For anyone that is keen to build their own grand design or just a nice property that suits their needs, this is a real duty that is being placed on councils to help allocate land where available.
This is a fantastic opportunity for anyone keen to build a home of their own. Don’t think this is impossible, it’s something that you can do and here are two of the first steps you need to take:-
Register your interest via Custom Build. You aren’t committing to anything but it means your Local Authority will have to take into consideration what you want and this could make finding a plot of land a lot easier.
Measures to tackle rogue landlords
Local Authorities are going to be given “the power to blacklist, and in extreme cases ban” landlords who don’t abide by the law and support good landlords to allow them to recover their property’s possession more quickly if the property has been abandoned.
These changes come on top of a host of new rules for landlords on smoke and carbon monoxide detectors and on top of that the changes to retaliatory eviction rules and need to supply the right paperwork at the start of a tenancy to a tenant which includes the Right to Rent Guide.
In addition we are waiting for a date for the role out of the ‘Right to Rent’ pilot currently in the West Midlands, so from the Private Rented Sector perspective, there is still a lot going on and it’s essential landlords either use an ARLA, NALs or RICs agent to manage their properties OR join a landlord association such as the Residential Landlord Association.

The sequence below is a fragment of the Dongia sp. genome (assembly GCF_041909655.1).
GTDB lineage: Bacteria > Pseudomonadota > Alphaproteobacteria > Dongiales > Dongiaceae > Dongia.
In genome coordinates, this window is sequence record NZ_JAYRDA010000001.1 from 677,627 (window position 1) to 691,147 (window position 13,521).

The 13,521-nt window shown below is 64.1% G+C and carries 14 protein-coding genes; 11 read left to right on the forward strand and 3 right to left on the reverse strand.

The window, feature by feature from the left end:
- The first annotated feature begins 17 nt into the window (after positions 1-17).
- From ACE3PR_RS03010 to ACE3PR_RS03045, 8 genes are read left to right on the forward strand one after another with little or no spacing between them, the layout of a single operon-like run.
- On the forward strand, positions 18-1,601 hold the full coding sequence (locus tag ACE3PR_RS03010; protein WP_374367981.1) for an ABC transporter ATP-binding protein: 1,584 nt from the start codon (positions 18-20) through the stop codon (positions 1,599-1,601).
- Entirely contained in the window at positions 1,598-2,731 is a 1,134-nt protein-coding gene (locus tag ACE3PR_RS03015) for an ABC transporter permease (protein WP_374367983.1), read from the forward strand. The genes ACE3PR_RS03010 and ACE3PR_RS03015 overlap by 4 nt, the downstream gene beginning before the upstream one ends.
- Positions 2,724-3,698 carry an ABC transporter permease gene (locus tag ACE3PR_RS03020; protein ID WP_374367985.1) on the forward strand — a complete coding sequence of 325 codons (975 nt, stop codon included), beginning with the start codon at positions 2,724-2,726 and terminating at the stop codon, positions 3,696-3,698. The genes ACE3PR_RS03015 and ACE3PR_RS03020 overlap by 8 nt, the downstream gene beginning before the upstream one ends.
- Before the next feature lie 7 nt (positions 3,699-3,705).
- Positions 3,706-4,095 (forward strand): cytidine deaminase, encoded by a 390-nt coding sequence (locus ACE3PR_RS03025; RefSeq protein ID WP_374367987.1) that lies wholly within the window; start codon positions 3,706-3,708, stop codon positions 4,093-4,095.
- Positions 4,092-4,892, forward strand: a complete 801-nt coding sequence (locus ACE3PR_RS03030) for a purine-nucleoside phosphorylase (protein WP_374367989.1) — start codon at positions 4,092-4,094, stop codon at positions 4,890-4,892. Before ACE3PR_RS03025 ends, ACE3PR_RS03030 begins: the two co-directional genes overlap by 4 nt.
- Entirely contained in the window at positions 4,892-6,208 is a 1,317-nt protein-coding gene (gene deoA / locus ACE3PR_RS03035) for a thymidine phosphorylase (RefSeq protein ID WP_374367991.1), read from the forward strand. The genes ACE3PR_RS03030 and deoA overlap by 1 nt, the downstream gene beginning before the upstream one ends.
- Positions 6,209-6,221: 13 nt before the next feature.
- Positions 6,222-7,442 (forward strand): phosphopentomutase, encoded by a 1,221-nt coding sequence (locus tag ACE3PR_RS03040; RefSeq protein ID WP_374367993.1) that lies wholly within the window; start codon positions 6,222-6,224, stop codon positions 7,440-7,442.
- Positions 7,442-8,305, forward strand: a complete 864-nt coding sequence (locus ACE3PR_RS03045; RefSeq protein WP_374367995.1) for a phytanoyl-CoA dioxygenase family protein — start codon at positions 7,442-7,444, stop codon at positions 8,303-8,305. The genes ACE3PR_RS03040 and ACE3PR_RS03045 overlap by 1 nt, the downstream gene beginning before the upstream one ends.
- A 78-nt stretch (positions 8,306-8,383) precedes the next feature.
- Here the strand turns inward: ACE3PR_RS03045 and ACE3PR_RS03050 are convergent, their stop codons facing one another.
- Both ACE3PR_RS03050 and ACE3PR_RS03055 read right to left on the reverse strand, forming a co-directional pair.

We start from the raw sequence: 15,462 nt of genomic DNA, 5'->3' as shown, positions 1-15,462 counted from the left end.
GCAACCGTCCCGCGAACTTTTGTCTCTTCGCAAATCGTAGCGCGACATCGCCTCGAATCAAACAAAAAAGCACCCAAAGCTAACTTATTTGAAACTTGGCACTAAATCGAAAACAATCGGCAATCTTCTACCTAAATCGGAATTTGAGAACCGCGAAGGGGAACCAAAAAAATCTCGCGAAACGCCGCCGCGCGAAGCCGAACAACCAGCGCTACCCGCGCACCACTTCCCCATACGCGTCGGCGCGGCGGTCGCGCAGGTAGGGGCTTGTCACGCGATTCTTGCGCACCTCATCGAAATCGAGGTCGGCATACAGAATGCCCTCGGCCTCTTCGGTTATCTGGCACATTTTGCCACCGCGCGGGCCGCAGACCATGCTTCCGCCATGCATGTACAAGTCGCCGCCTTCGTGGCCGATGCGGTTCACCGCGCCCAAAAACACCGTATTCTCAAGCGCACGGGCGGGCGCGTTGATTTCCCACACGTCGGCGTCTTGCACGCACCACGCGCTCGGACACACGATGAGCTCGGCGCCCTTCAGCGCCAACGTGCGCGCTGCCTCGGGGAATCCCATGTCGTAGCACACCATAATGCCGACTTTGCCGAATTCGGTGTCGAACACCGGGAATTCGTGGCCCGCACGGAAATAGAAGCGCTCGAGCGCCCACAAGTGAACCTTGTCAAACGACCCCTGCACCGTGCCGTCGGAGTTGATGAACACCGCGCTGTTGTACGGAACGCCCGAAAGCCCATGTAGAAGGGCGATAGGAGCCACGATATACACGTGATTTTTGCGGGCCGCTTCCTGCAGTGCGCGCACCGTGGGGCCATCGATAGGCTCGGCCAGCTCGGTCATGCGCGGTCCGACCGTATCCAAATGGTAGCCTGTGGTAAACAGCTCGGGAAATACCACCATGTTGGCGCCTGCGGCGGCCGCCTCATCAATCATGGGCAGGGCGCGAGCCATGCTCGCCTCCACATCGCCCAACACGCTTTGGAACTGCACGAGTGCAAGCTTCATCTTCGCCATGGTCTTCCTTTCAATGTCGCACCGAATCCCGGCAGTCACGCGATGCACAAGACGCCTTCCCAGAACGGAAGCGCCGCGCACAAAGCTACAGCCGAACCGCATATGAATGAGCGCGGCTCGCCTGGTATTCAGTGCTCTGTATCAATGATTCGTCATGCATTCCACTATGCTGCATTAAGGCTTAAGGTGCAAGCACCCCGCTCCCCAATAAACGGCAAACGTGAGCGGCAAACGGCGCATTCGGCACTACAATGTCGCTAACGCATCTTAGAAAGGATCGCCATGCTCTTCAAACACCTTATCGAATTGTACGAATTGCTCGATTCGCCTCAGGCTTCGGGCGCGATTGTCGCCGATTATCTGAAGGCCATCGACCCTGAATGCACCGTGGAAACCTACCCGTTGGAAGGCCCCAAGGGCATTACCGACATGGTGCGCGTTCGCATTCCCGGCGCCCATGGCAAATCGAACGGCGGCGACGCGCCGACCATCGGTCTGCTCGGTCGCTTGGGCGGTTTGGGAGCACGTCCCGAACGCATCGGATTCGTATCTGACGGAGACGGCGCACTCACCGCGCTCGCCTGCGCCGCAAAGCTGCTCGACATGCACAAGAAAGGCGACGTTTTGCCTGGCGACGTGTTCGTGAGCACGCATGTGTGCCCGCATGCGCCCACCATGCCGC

And the view is that these additional powers mean that Local Authorities don’t necessarily need now to run individual licensing schemes which have become ‘popular’ across England.
The Residential Landlord’s Association point out that:-
“Measures in the Government’s new Housing and Planning Bill make clear that local authorities can use council tax registration forms to ask tenants for details of a properties’ tenure and its landlord to help root out criminal landlords.”
To me this is a brilliant move as its taken ages for governments to take up this super idea from the RLA. Basically it means that to find rental properties, rather than rely on the landlord to tell the Local Authority by paying a license fee which may or may not go towards enforcement, it means the tenant simply ticks a box on the Council Tax form – sheer genius!
This costs less than a licensing scheme and when matched with HMRC’s records it can show that someone is renting a property out and not declaring the tax!
In addition, the data collected by tenancy deposit schemes can be shared with Local Authorities too, making a much more joined up service to help with enforcement.
Off the back of this change, the RLA is “calling on councils to drop licensing schemes given that the Bill makes clear that they can collect the information they need without levying expensive costs on landlords”
Other changes that are less impactful on individuals include the sale of high value council houses to help fund people into home ownership.
All these changes on top of the deal with housing associations to extend the Right to Buy to “1.3 million housing association tenants from as early as next year” mean an enormous shake up to the English housing market (remember housing policy is individual to each country, not the UK).
Want to know how all of these policies will affect you?
Read my next article on how these changes affect First time buyers, investors, sellers and renters.